Jun 25, 2008  •  In Personal

Partial Facial Paralysis

This past Sunday, I noticed some tingling on my left cheek, with some occasional twitches. I ignored it.

Monday through Tuesday, a numbness began to set in and progressively got worse. The entire left side of my face felt a bit dead and heavy. I constantly touched my face and checked mirrors to make sure nothing was drooping. It wasn’t, but it sure did feel that way.

I then noticed that when I smiled, it was lopsided.

Then I began to lose taste on the left half of my tongue, and my left eye was constantly tearing up with no apparent reason.

I think what really got me scared was this morning (Wednesday), when I was having my daily cuppa joe and the hot liquid began to dribble down the left corner of my mouth.

I called more than 10 doctor’s offices, trying to find one who can see me today. Why was everyone on vacation? Why was no one able to see me for at least another week? A receptionist advised, “If I were you dear, I’d run to the nearest emergency room.”

Well, screw that. I’ve heard enough horror stories from friends to know that NYC ER’s are a game of luck and chance. More often than not, you’d need to wait hours before anyone can see you (unless you were severely injured).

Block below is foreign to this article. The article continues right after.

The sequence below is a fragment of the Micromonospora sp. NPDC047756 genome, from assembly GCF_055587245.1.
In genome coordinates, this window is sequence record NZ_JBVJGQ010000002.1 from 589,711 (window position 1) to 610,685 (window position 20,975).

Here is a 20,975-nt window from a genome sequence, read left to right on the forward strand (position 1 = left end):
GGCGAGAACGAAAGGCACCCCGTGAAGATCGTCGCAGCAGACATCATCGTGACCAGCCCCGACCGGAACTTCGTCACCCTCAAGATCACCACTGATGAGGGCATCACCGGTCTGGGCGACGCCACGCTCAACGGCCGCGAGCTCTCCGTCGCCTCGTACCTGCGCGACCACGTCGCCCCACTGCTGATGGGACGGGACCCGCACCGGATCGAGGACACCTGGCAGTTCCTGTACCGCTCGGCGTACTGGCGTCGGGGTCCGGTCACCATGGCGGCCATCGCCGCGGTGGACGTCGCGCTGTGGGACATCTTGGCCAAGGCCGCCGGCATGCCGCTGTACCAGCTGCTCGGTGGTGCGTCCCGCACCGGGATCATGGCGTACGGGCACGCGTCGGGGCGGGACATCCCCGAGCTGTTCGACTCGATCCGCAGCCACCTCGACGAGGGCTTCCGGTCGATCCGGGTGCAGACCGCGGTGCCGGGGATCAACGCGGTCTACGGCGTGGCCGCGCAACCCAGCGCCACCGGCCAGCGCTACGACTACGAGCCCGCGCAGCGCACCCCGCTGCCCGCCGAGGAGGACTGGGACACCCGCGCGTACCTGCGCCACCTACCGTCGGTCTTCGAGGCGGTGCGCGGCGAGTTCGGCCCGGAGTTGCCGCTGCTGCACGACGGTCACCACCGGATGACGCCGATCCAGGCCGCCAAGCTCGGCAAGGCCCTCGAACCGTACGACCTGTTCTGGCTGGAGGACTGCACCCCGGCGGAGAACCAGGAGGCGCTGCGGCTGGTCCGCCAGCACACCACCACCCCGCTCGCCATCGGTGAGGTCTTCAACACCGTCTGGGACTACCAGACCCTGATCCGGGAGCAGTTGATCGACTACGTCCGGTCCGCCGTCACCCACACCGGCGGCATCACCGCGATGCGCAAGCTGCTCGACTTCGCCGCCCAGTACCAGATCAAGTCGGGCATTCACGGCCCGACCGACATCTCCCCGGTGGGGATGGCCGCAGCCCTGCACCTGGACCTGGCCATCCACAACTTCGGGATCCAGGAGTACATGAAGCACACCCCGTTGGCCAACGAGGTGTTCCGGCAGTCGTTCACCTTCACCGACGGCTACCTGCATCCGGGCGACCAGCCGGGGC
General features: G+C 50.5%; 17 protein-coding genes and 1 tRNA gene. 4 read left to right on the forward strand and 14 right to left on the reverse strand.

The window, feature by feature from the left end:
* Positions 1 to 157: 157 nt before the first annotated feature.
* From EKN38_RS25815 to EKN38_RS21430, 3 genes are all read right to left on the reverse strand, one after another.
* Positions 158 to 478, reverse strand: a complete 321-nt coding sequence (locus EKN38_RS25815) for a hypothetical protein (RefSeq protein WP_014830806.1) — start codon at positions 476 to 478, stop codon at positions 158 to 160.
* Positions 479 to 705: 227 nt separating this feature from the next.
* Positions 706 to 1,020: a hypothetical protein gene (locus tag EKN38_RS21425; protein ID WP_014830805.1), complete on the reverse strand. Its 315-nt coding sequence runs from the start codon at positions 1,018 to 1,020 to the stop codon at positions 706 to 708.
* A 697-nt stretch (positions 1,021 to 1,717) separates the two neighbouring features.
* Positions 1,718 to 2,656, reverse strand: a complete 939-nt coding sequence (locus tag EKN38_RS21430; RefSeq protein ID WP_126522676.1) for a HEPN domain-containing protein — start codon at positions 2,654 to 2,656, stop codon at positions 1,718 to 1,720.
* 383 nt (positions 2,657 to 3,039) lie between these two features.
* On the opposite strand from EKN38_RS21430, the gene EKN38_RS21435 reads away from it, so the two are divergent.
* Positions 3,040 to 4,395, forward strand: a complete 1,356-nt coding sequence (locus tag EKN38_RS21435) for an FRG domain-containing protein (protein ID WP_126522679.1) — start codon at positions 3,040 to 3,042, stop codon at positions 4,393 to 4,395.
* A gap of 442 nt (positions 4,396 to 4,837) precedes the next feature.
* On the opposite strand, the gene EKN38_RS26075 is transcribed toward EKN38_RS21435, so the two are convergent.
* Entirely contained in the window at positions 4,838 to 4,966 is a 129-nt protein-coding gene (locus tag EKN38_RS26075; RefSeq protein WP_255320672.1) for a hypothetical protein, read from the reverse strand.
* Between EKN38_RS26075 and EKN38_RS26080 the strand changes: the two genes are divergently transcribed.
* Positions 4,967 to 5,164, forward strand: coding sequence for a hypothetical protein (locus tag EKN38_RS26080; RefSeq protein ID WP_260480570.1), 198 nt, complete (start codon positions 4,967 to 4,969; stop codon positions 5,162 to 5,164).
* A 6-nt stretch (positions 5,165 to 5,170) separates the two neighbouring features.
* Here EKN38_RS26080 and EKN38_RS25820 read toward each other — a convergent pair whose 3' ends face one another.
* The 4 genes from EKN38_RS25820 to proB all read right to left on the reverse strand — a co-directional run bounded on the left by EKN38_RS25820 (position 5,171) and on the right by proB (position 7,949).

I kept calling more doctors, and I finally found one that was taking walk-ins today.

The doctor asked many questions and did a lot of poking. “Don’t worry, it’s probably temporary,” she said. “But just in case…” I held out my arm as she took several tubes of blood for testing.

“Is it serious?” I asked.

“Like I said, it’s probably temporary and will go away on its own.”

Forever the optimist, I implored, “What’s the worst case scenario?”

“Well, it can be Bell’s palsy. Or Lyme disease. An inflamed nerve. Brain tumor….”

She then noticed the horrified look on my face.

“But don’t worry! In the majority of cases like yours, the paralysis will go away on its own. I’ll write you a prescription for steroids to speed up the recovery.”

She told me to call back on Monday to find out the results of the blood tests. If something’s wrong, they will call me first. Great.

Until Monday, you can find me anxiously waiting near a phone. I’ll be the one with half an expressionless mask.

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